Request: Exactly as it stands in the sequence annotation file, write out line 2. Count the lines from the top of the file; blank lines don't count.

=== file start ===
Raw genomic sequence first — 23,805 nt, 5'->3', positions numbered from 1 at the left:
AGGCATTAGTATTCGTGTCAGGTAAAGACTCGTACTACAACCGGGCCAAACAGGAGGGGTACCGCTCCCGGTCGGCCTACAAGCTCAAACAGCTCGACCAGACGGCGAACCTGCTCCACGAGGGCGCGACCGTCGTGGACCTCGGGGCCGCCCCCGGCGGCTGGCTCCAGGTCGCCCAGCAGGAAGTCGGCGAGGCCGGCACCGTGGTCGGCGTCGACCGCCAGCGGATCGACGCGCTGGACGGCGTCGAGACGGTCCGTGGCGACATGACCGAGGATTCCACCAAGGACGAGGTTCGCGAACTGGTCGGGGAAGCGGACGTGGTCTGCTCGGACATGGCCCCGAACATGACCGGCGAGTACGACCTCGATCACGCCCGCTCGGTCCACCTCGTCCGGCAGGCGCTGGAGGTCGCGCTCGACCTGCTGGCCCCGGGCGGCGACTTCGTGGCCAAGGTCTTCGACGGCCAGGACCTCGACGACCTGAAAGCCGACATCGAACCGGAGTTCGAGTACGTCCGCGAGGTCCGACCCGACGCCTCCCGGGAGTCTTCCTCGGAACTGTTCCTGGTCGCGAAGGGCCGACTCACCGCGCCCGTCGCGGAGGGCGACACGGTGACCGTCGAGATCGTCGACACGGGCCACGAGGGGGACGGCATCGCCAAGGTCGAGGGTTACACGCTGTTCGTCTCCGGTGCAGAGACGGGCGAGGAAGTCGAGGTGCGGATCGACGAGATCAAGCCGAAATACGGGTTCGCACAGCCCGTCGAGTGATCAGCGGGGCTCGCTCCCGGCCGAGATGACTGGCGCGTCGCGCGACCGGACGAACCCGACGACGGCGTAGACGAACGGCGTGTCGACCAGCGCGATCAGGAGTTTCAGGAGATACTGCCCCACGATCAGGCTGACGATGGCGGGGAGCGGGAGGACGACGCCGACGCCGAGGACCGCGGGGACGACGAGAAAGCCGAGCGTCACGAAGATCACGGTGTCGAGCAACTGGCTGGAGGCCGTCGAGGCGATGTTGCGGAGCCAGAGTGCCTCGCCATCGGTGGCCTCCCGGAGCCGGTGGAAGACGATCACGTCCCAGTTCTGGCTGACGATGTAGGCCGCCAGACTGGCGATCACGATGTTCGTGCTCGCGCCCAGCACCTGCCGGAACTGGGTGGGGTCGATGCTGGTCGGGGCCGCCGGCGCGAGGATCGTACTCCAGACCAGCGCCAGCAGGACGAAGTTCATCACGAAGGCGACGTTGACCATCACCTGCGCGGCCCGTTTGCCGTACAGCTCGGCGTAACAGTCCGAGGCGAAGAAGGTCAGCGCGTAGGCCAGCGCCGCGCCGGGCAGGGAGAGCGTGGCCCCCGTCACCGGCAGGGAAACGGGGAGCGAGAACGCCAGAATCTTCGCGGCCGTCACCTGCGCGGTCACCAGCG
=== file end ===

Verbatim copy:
AGGCATTAGTATTCGTGTCAGGTAAAGACTCGTACTACAACCGGGCCAAACAGGAGGGGTACCGCTCCCGGTCGGCCTACAAGCTCAAACAGCTCGACCAGACGGCGAACCTGCTCCACGAGGGCGCGACCGTCGTGGACCTCGGGGCCGCCCCCGGCGGCTGGCTCCAGGTCGCCCAGCAGGAAGTCGGCGAGGCCGGCACCGTGGTCGGCGTCGACCGCCAGCGGATCGACGCGCTGGACGGCGTCGAGACGGTCCGTGGCGACATGACCGAGGATTCCACCAAGGACGAGGTTCGCGAACTGGTCGGGGAAGCGGACGTGGTCTGCTCGGACATGGCCCCGAACATGACCGGCGAGTACGACCTCGATCACGCCCGCTCGGTCCACCTCGTCCGGCAGGCGCTGGAGGTCGCGCTCGACCTGCTGGCCCCGGGCGGCGACTTCGTGGCCAAGGTCTTCGACGGCCAGGACCTCGACGACCTGAAAGCCGACATCGAACCGGAGTTCGAGTACGTCCGCGAGGTCCGACCCGACGCCTCCCGGGAGTCTTCCTCGGAACTGTTCCTGGTCGCGAAGGGCCGACTCACCGCGCCCGTCGCGGAGGGCGACACGGTGACCGTCGAGATCGTCGACACGGGCCACGAGGGGGACGGCATCGCCAAGGTCGAGGGTTACACGCTGTTCGTCTCCGGTGCAGAGACGGGCGAGGAAGTCGAGGTGCGGATCGACGAGATCAAGCCGAAATACGGGTTCGCACAGCCCGTCGAGTGATCAGCGGGGCTCGCTCCCGGCCGAGATGACTGGCGCGTCGCGCGACCGGACGAACCCGACGACGGCGTAGACGAACGGCGTGTCGACCAGCGCGATCAGGAGTTTCAGGAGATACTGCCCCACGATCAGGCTGACGATGGCGGGGAGCGGGAGGACGACGCCGACGCCGAGGACCGCGGGGACGACGAGAAAGCCGAGCGTCACGAAGATCACGGTGTCGAGCAACTGGCTGGAGGCCGTCGAGGCGATGTTGCGGAGCCAGAGTGCCTCGCCATCGGTGGCCTCCCGGAGCCGGTGGAAGACGATCACGTCCCAGTTCTGGCTGACGATGTAGGCCGCCAGACTGGCGATCACGATGTTCGTGCTCGCGCCCAGCACCTGCCGGAACTGGGTGGGGTCGATGCTGGTCGGGGCCGCCGGCGCGAGGATCGTACTCCAGACCAGCGCCAGCAGGACGAAGTTCATCACGAAGGCGACGTTGACCATCACCTGCGCGGCCCGTTTGCCGTACAGCTCGGCGTAACAGTCCGAGGCGAAGAAGGTCAGCGCGTAGGCCAGCGCCGCGCCGGGCAGGGAGAGCGTGGCCCCCGTCACCGGCAGGGAAACGGGGAGCGAGAACGCCAGAATCTTCGCGGCCGTCACCTGCGCGGTCACCAGCG